Despite its Bond-adjacent title, The Goldfinger acts as something of a reunion from a different franchise. Re-teaming Andy Lau, Tony Leung, and writer (now writer-director) Felix Chong from the Infernal Affairs series, their newest film charts the rise and fall of a corrupt real-estate tycoon. Spanning decades, and inspired by the Carrian Group––a Hong Kong conglomerate that collapsed in the 1980s––The Goldfinger pits Lau and Leung on opposing sides, with the former playing Lau Kai-yeun, an investigator for the ICAC (Independent Commision Against Corruption) and the latter as Henry Ching, an engineer who works his way through a series of shady deals to run a multi-billion dollar business. 

Principally about the investigation into Ching’s company and the house of cards he built over decades, The Goldfinger is compelling in individual moments. It features two noteworthy performances by Leung and Lau. Such rich set-up notwithstanding, Chong never finds an entry point into this sprawling tale. Instead we are given flash-forwards, flashbacks, speed-ramping, and on and on––all an effort to distract from a heavy-handed, moralistic narrative about the dangers of unrestrained capitalism. It’s a non-linear stew of self-contained scenes that bounce back and forth with little rhyme or reason. 

And while Infernal Affairs spawned Scorsese’s The Departed, Chong seems to reverse his homage, deploying a style that might be described as Wolf of Wall Street-lite. Whereas Scorsese’s film cloaked its critique in a series of meme-able moments, Chong’s stylistic flourishes are never as entertainingly delirious. The Goldfinger simply doesn’t have the confidence or dexterity to pull off this type of narrative. Instead, its constant time-distortions and quick cuts serve to illuminate the hollowness of what’s onscreen.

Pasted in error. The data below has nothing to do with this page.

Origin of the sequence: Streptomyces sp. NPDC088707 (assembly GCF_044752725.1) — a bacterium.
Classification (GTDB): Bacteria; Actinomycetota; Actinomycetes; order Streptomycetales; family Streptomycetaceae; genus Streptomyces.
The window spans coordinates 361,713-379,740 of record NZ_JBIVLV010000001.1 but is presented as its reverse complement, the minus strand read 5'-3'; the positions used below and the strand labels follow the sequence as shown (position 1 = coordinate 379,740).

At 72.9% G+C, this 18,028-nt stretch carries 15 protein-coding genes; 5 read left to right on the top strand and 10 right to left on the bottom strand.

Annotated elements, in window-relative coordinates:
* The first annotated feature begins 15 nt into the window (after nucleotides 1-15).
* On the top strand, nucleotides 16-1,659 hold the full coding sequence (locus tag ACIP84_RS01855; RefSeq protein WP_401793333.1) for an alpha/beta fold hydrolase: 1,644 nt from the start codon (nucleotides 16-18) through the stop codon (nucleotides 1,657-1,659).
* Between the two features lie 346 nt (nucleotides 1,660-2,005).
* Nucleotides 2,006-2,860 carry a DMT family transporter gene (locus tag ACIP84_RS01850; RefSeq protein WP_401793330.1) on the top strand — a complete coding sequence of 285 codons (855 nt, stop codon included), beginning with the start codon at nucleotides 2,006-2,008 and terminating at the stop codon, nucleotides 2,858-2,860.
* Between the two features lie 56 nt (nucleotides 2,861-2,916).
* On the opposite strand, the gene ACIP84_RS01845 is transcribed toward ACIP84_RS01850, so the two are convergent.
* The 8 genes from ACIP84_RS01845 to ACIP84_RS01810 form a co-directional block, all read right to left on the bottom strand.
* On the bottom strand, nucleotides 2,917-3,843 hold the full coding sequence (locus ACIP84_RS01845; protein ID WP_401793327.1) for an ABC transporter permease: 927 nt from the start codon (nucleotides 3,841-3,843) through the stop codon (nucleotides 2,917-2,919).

As Ching gets wealthier his suits get nicer and the scotch flows more freely, but why he is driven to accumulate so much wealth is lost in a screenplay that thinks putting Lau and Leung together is the equivalent of backstory. Motivations are afterthoughts when we can get another scene of Ching screwing someone else out of money. 

The camera does, however, work furiously to give The Goldfinger some forward momentum, constantly spinning around the performers as they monologue their way through a decades-long showdown without audience ever getting the sense behind the animosity, and why Lau’s investigator ostensibly spends his entire professional career going after Leung’s Ching. 

The film only reaches its conclusion after a series of time-jumps that constantly push forward in an effort to tie everything together. One of Lau and Leung’s final meets finds them speaking about their families and the toll such a prolonged legal battle has taken on their lives. It’s a somewhat standard scene that also highlighted something The Goldfinger never really addressed: these two people had lives outside their business and investigation. The scene serves as a microcosm for the project as a whole, telling us these two characters are rivals but never really showed us why or how the rivalry plays out. 

It’s been more than 20 years since Infernal Affairs, and its twisty approach to identity and the crime-thriller genre preceded a renaissance of similar films. The Goldfinger feels behind the curve, never willing to make Ching anything other than an archetype and foil for Lau. One wishes Chong embraced a bit more murkiness with his characters. Still, The Goldfinger isn’t per se bad. It’s consistently watchable, Lau and Leung are capable actors, and the narrative––even if standardized––is interesting. But this is perfunctory in a way Infernal Affairs never was.

The Goldfinger is now in theaters.

Grade: C

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